OTTAWA — Chinese officials have been quietly grilling Canada about illicit marijuana flowing to their country, prompting Ottawa to agree to work with them on the problem, an internal federal memo reveals.
The previously unknown issue arose during talks between the two countries on curbing the clandestine importation of opioids into Canada, which has fuelled a crisis of overdose deaths from fentanyl and related compounds.
Federal officials are trying to fight the opioid influx by drawing on expertise from various agencies. The RCMP and Canada Border Services Agency have been collaborating with Chinese law-enforcement counterparts to address the scourge.
Canada says the Chinese government takes a consistently strong official stand against trafficking in illicit drugs and supports international co-operation to disrupt criminal activities.
But until now there has been little or no public hint of Beijing pointing a finger at Canada over illegal drugs.
An April 2017 meeting of deputy ministers “determined that China is concerned about what Canada is doing to stem the flow of illicit cannabis into China and we will be working with them on this issue,” says the federal memo released under the Access to Information Act.
A spokesman for the Chinese Embassy in Ottawa had no comment on the apparent weed-related worries.
Andrew Gowing, a spokesman for Public Safety Canada, could not provide statistics on the movement of Canadian pot to China.
“The clandestine nature of illegal cannabis exportation from Canada to any country, including China, makes it difficult to estimate exactly how often it occurs,” he said.
Canada co-operates through the United Nations Commission on Narcotic Drugs to share information on existing threats and promote solutions to problematic substance use, Gowing said.
“We live in an increasingly global and interconnected world where crime has no borders. Canadian law enforcement works closely with a number of international partners, including Chinese law enforcement, to disrupt international drug trafficking networks and combat international drug trafficking,” he said.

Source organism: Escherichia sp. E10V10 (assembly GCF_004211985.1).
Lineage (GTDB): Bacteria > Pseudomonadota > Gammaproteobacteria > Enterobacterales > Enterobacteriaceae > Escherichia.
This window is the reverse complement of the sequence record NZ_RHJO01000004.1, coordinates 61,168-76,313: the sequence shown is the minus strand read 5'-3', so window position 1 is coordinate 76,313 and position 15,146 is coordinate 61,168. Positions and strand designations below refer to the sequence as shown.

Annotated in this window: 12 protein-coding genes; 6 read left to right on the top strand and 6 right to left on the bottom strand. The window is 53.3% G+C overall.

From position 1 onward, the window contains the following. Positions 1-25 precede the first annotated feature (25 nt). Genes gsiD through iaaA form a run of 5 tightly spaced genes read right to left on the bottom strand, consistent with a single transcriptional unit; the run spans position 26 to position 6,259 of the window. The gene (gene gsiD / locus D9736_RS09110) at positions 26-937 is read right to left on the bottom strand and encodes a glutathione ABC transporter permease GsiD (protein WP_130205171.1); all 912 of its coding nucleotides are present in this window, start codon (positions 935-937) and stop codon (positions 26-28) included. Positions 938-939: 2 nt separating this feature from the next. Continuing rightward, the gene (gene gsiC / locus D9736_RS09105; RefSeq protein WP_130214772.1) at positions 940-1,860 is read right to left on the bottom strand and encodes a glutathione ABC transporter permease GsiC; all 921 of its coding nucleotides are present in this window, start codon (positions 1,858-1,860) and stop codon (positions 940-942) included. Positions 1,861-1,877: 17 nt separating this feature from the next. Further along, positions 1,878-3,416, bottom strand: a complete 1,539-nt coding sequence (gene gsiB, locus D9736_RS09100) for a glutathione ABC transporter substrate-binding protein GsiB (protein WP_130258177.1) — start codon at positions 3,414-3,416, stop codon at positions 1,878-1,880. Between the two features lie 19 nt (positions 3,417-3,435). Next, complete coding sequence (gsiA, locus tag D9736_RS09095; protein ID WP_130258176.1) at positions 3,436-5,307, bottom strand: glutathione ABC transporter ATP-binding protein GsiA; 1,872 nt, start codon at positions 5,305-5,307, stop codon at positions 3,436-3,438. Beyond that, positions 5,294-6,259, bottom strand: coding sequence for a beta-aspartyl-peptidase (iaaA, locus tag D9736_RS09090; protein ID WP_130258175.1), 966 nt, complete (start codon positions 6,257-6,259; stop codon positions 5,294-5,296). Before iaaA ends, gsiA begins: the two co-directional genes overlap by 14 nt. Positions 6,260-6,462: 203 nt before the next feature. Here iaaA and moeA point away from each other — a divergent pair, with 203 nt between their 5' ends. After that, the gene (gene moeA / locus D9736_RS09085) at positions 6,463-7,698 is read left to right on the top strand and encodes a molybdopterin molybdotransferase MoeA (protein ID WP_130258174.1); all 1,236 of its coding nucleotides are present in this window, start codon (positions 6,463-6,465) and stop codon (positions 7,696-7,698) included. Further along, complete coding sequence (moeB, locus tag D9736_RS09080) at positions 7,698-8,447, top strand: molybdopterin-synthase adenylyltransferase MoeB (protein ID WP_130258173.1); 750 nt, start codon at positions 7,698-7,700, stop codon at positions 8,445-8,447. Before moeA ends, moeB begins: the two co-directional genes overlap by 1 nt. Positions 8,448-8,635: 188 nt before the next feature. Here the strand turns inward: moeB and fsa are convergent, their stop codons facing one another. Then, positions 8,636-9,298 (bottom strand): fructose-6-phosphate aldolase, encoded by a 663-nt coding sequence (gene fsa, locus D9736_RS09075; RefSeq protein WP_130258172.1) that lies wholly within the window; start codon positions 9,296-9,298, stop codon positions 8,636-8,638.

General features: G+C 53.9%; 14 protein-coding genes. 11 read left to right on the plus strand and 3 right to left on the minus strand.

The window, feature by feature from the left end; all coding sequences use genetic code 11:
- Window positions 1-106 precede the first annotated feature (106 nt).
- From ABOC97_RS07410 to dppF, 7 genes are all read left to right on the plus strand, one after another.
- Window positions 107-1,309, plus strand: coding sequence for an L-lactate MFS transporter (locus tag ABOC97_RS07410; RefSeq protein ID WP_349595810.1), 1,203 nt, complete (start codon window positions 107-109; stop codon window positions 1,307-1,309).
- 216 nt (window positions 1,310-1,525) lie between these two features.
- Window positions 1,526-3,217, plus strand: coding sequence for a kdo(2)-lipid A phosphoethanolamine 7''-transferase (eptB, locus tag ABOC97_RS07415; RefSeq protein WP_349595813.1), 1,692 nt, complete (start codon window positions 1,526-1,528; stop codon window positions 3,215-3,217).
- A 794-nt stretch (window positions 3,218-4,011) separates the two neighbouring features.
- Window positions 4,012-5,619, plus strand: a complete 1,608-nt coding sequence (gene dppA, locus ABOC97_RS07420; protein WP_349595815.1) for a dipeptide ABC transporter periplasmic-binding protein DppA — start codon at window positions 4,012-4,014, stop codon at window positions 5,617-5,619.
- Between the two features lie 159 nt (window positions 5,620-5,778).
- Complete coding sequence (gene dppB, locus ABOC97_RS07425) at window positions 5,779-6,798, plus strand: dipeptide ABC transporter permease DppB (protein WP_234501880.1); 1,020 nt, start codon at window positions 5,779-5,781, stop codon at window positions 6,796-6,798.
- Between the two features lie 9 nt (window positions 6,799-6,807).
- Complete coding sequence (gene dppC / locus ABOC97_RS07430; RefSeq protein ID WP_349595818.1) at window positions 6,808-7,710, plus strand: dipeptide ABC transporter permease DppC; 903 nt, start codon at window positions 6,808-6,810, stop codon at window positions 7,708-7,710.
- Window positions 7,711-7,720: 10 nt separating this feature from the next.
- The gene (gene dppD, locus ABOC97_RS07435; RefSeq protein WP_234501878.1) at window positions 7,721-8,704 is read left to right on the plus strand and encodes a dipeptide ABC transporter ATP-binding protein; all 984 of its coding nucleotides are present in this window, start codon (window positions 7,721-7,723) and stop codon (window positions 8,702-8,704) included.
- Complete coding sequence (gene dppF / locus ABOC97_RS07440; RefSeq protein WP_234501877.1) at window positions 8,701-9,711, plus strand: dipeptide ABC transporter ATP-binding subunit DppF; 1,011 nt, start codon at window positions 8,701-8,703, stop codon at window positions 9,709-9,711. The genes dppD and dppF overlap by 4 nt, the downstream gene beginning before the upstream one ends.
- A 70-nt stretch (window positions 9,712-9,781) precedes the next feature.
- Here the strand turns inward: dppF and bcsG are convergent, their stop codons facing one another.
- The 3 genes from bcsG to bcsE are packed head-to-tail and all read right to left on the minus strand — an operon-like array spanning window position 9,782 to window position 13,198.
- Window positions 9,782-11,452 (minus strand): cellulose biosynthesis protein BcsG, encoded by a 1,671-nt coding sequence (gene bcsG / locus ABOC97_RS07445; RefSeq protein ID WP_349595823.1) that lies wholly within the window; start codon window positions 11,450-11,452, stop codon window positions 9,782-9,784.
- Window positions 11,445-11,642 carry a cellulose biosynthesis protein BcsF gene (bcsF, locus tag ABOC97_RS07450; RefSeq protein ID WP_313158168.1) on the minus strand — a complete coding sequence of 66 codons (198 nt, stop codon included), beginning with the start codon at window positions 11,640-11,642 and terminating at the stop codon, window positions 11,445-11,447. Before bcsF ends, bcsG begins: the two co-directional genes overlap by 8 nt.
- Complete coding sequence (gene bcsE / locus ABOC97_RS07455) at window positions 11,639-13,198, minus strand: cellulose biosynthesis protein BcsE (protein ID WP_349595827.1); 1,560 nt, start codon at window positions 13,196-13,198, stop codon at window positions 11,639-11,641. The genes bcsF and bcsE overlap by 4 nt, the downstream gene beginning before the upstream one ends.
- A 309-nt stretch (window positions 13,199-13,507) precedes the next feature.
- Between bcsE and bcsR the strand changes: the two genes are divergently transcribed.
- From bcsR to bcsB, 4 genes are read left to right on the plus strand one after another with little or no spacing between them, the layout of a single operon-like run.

Statistics Canada recently said that about $1.2 billion worth of cannabis — or 20 per cent of Canada’s total pot production — was sold illegally beyond the country’s borders last year.
Various sources have said over the years that most of Canada’s illicit pot ends up in the United States, but reliable information about exports — including their destination — has been scarce.
A Public Safety Canada report last year noted the RCMP has estimated that between 50 and 80 per cent of cannabis grown in British Columbia was destined for U.S. markets. Another estimate put the percentage at 70 per cent.
“These statistics, while striking, represent an important gap in the data on the exportation of Canadian-produced cannabis outside of Canada,” the report said. “They appear to be one-time estimates, with little or no details provided on the source of the data or the methodology used to develop the estimates.”
Gowing said it’s important to note that exportation of cannabis will remain illegal once a bill legalizing recreational marijuana use passes.
“The government has committed to ensuring that police have the appropriate tools and other resources in place to strictly enforce the law,” he said.
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Jim Bronskill, The Canadian Press